In order to withdraw funds from your U.S. account using the Federal ACH network, you will need to have two account details at hand; your ACH routing number and account number. These help TransferWise withdraw funds from the right account.
If you have your checkbook at hand, have a look at the illustration above for how to locate these details.
Your routing number is associated with your bank and it's location. One bank may have many different routing numbers for different locations, so here's a guide on how to find the correct number.
Please select the bank of your choice:
Find something that’s missing or not accurate? Please let us know!
Bank of America offers a guide online; simply visit the guide, select your State and locate the number called "Electronic (ex. Direct Deposit/Automatic Payment)".
Please note - The routing number, 026009593, is a wire routing number, and will not work for ACH payments from BoA.
With Capital One you might have to to log into your internet banking or contact the bank to get the correct number. Once logged into the internet bank, the routing number should be available under the "Account Details & Transactions page".
Chase offers a list online, simply visit this FAQ page and look up the number for the region where you opened the account.
Citibank offers a list online, simply visit this FAQ page and look up the number (called ABA number) for the region where you opened the account.
PNC Bank offers a guide on how to find the right details. Visit this page and then locate the section called "Where can I find my full Account and Routing Number?" for more info.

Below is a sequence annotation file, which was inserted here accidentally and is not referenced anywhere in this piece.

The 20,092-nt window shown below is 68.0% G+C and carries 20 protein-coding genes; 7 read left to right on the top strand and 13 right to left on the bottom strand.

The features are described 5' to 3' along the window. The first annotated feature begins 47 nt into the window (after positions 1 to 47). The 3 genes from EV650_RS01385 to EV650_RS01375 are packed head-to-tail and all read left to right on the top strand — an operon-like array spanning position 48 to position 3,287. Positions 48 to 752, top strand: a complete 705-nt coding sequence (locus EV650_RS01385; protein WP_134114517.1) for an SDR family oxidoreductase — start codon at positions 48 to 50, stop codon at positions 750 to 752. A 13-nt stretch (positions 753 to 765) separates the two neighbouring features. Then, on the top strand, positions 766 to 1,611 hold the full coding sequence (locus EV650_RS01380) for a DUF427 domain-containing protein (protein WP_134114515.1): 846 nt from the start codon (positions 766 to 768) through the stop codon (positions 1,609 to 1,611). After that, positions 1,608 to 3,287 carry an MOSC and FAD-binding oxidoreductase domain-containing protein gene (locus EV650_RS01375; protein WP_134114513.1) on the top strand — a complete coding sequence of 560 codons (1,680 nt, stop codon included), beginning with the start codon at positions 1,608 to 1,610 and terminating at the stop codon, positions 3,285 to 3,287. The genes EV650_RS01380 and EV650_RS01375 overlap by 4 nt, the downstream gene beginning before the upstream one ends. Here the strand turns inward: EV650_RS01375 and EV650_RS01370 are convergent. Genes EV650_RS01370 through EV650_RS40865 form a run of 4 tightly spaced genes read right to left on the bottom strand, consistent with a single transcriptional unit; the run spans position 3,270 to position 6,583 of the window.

SunTrust has a new "universal ACH Routing Transit number", which you can find on this FAQ page. (If you choose to follow their instructions on how to find the number on your checks on that page, please note that it's the "3: ACH Routing Transit Number" that you're after.)
TD Bank offers a list online, simply visit this FAQ page and look up the number for the region where you opened the account.
For Checking accounts; U.S. Bank offers a list online, simply visit this FAQ page, scroll down the page and look up the number for the region where you opened the account.
For Savings accounts; please contact the U.S. Bank support team, as no list is available online.
Wells Fargo offers a guide online; simply visit the guide and answer the questions about your account to find your routing number.
On the question "Will you be using this information to receive a wire transfer?", select "No" to make sure you get the right number.
We unfortunately can’t keep instructions up to date for everyone, but here are some general rules of thumb:
- The information is printed on your checkbook, see our illustration above for how to find it.
- You can most likely find the information on your bank's website.
- With some banks you may find the information by logging into your internet banking, see more info below.
- You can always contact your bank to find the information. To get the right routing number, the easiest is to ask for the "Electronic ACH routing number" and to include information about which State you opened your account in.
Option 3: Log into your internet banking
You can usually find these details by logging into your internet bank. From there you should easily be able to see your accounts and the account number of the account you would like to use (this number can be up 17 digits long).
To find the routing number, you might have to click your way to detailed information about the account. The number you're looking for is 9 digits long, and usually called "Routing number", "Electronic ABA routing number", "ACH routing number" or "Routing/Transit number" but the description varies from bank to bank.
Now that you've got the right routing number, use TransferWise for your international transfers. Banks and other money transfer companies hide their fees in bad exchange rates. Don't get caught out - with TransferWise you get the exchange rate you find on Google and only pay a low transparent fee.
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